direction of these shapes and the relative wind determine the magnitude of the
contribution they make to the total area. Since the normal direction from the circular
base of the cylinder or cone are in the x-direction, the dot product between an x-direction
unit vector and the relative wind give the cosine of the angle between the two vectors.
[ ]
V
V TTBI rr 001cos ??= C?
where [ ]zyx VVVV =r
V
CVCVCV zyx r 131211cos ++=?
3.74
3.75
The cosine of the angle, ?cos , is simply a function of the inertial velocity and three
direction cosines. It can now be applied to the individual areas to determine the entire
total effective area.
2
cos cos1 ?? ??+?= sidebase AAA 3.76
If the angle between the normal direction of the base of the object reaches 90 degrees, the
cosine of that angle will be zero and the resultant total area will be the area of the side of
the object. Likewise, any deviation of the angle from zero degrees will add to the total
area via the side without regard to the orientation. This allows the use of the Pythagorean
identity as a means of finding the multiplier for the contribution of the side, Aside.
27
3.4 Numerical Integration
Propagation of the equations of motion through time is achieved by numerical
integration. The algorithm used is a modified version of the Runge-Kutta-Fehlberg fifth
order solution method. It is a six-step, variable time-step algorithm that products a fourth
and fifth order solution. The difference of these solutions is compared to a tolerance
which determines if the time-step will increase or decrease. When the comparison is
below the desired accuracy tolerance, the fifth-order solution is reported and the
algorithm continues, with an increase in the time step. This algorithm proves to be time
efficient while maintaining accuracy [8]. Depending on the initial conditions, mainly the
rotational velocities, one low Earth orbit simulation takes a fraction of a second to run.
Modifications include logic to set a maximum number of iterations and a maximum time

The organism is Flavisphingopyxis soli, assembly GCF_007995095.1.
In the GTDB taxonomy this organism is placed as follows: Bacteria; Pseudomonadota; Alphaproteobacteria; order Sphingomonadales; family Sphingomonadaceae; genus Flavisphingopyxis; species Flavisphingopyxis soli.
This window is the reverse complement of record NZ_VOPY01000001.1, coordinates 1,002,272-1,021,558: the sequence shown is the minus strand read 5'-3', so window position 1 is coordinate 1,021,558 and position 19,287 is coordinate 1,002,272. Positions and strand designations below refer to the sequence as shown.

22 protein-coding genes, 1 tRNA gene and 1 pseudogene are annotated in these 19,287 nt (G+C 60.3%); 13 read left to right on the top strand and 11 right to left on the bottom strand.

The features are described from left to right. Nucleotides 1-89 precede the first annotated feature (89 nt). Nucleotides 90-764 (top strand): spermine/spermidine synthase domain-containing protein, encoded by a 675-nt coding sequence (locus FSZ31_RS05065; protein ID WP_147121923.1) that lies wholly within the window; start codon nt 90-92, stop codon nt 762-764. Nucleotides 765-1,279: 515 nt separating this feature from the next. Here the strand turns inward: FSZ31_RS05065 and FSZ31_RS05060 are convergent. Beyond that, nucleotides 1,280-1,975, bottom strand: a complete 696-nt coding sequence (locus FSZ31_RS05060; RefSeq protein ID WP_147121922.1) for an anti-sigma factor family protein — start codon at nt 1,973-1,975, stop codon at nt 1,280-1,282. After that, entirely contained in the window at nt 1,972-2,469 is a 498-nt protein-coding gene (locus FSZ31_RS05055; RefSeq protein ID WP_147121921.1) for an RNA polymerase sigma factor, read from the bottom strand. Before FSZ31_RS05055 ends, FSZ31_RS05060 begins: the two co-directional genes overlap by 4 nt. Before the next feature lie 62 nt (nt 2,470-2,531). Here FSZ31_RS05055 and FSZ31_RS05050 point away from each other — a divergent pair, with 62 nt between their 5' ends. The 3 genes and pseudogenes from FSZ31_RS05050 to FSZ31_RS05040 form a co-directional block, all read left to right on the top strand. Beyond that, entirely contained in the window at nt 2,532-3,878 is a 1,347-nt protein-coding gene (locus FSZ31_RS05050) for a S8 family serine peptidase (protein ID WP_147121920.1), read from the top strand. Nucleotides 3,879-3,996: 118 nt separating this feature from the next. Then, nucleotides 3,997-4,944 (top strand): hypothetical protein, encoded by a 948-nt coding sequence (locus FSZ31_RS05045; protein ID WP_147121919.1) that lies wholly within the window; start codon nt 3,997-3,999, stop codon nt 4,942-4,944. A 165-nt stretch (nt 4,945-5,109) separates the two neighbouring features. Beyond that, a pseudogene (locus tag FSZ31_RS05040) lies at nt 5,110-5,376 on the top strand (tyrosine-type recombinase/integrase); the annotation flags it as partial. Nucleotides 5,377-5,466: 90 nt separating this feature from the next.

step.
3.4.1 Integration Performance
To determine the rate at which integration error contaminates the results, stability
tests must be performed on the analysis program. To have constant orbital elements,
angular momentum, and energy, a number of subroutines are withheld from the
program's normal operation. In effect, it reduces the program to a two-body propagation
scheme with an object tumbling at a constant rate. An arbitrary integration time of two
years was chosen because it is much longer than any proposed ballistic coefficient or
position forecasting window. The orbit propagated is a near-circular, 700 km altitude
orbit with the initial right ascension of the ascending node at 0 degrees and inclination of
45 degrees. Three attributes, which would be constant in an ideal scenario, were chosen
28
as indicators of integration accuracy decay: angular momentum magnitude, H, specific
orbital energy, ?, and rotational kinetic energy, Trot. All three indicators increased
secularly throughout the integration, but at very slow rates. Translational kinetic energy,
Ttrans, and potential energy, Utrans, varied periodically as expected for an elliptic orbit.
The specific orbital energy is a combination of the translational and rotational energies.
rottranstrans TUT ++=? 3.77
The angular momentum magnitude increased by 4.3E-3 J-s, an increase of 0.0135
percent. Rotational kinetic energy increased by 1.5E-4 J, an increase of 0.0257 percent.
The specific orbital energy increased in accordance with the increase in rotational kinetic
energy. The following plot show these performance parameters plotted against time.
Figure 8: Performance Indicators vs. Integration Time
The next plot shows the energy components versus time. It is worth noting that the
translational kinetic and potential energies counter-balance each other and account for a